Jean Lambert’s plenary speech on the report an ‘Adequate, sustainable and safe European pensions system’, on 15 February 2011.
The report by Dutch Christian Democrat Ria Oomen-Ruijten was backed by MEPs on the European Parliament’s Employment and Social Affairs Committee on 1 February.
On 16 February, the report was approved by the European Parliament by 535 votes to 85 with 57 abstentions.
Jean, who was the Green group’s shadow rapponteur on the report in the Employment and Social Affairs Committee, said:
“I too would like to add my voice to that of others who thanked the rapporteur for the very good work that has been done on this report. We are all aware national difference, differences between political groups and to come up with anything that gains a significant level of support is quite something. My group is particularly pleased that the report recognises the importance of first pillar pensions – a commitment to an adequate level, the issue of being able to provide a decent life. After all we spent 2010 dealing with questions of poverty, and of course this is also for many people this is a fixed income, an essential guarantee.
“Like others, we also welcome the recognition that we need to tackle decent pension provision for women. We also recognise the importance of tackling discrimination against older workers and using other measures to help people stay in work.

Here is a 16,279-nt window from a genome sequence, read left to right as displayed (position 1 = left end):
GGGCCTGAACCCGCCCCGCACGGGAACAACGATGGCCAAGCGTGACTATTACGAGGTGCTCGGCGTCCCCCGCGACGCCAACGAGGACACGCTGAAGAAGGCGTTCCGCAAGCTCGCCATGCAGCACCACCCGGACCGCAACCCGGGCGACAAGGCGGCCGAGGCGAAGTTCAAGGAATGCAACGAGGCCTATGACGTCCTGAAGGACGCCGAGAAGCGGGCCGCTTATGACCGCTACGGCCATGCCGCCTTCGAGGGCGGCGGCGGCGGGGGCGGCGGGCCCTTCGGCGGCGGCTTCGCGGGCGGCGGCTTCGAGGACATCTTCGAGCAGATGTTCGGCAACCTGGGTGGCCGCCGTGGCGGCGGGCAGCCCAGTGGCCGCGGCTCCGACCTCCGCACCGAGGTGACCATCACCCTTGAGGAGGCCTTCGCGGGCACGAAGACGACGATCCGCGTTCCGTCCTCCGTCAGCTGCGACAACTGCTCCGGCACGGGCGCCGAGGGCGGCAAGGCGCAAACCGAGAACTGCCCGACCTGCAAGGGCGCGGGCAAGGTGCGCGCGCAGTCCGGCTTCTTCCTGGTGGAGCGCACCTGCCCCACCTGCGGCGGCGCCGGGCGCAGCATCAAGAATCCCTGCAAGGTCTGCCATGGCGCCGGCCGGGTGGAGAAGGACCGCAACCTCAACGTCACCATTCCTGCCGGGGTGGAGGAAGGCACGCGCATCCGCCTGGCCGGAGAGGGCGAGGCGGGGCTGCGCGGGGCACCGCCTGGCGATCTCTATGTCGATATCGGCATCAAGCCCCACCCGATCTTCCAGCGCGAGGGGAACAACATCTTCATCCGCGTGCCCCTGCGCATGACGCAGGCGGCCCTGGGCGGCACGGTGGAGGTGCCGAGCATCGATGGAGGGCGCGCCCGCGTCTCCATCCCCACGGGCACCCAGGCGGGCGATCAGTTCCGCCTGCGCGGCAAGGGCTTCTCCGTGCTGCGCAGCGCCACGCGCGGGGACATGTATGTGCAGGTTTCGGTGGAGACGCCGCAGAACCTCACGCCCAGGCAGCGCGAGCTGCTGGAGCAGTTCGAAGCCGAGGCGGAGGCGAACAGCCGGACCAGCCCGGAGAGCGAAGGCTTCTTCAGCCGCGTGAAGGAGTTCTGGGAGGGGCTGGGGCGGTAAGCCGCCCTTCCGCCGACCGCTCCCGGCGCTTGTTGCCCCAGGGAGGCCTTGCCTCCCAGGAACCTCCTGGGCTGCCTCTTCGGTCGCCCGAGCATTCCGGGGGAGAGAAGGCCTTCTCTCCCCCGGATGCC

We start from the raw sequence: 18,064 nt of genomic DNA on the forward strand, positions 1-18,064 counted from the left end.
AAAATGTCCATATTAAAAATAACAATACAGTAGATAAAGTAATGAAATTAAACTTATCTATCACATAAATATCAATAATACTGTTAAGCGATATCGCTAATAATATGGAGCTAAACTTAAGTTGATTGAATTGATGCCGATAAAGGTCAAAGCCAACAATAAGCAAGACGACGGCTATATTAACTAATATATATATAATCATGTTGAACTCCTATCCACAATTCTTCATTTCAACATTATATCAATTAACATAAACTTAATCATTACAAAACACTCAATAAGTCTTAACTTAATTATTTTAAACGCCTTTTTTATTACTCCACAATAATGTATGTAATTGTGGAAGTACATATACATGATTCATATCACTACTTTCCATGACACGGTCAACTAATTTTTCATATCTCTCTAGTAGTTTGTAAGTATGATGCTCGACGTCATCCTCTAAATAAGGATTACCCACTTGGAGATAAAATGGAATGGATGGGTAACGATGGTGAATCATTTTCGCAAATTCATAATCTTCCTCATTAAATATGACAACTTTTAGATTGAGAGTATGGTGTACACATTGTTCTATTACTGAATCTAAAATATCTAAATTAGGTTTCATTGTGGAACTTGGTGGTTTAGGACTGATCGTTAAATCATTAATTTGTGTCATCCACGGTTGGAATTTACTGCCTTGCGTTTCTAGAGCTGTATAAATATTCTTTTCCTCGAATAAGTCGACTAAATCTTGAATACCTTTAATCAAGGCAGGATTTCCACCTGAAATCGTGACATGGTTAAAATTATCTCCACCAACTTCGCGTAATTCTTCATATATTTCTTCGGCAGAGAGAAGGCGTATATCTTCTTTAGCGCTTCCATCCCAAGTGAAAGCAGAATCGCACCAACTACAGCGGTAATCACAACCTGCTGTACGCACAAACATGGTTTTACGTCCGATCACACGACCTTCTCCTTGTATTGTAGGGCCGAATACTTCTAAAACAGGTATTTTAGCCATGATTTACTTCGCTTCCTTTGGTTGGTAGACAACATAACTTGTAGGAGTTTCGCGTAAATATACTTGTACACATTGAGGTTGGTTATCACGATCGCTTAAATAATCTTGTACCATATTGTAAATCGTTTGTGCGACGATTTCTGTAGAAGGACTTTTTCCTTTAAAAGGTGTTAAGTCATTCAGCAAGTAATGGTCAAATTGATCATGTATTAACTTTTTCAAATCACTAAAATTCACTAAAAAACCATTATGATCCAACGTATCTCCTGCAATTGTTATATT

“For us too, the portability of pension rights is a crucial issue. More and more people are not working for one company throughout their working life. Indeed, they are working for several companies and not always in the same country. We need to avoid this fragmentation of pension provision so there is an essential role for the EU there.
“We are also pleased to see this report contains a commitment for second pillar pension provision and that is should be made available without discrimination on grounds of age, gender and work contract.
We would agree as well and are pleased to see it there that we need to adopt more of a life course approach that deals with the rhythms and patterns of modern working life, both the positive and negative.
“And again, we recognise the importance of solidarity in that first pillar, not least for those who work lives are involved with more casual labour, short term contracts and so on.
“But we are concerned at any effort to push third pillar private pension provision, and we agree that if people are going into it, it’s crucial they have adequate and clear information. We would also welcome as it is here in the report, that if there is going to be a change in pension provision people are given adequate time for adaptation and to consider their financial future.”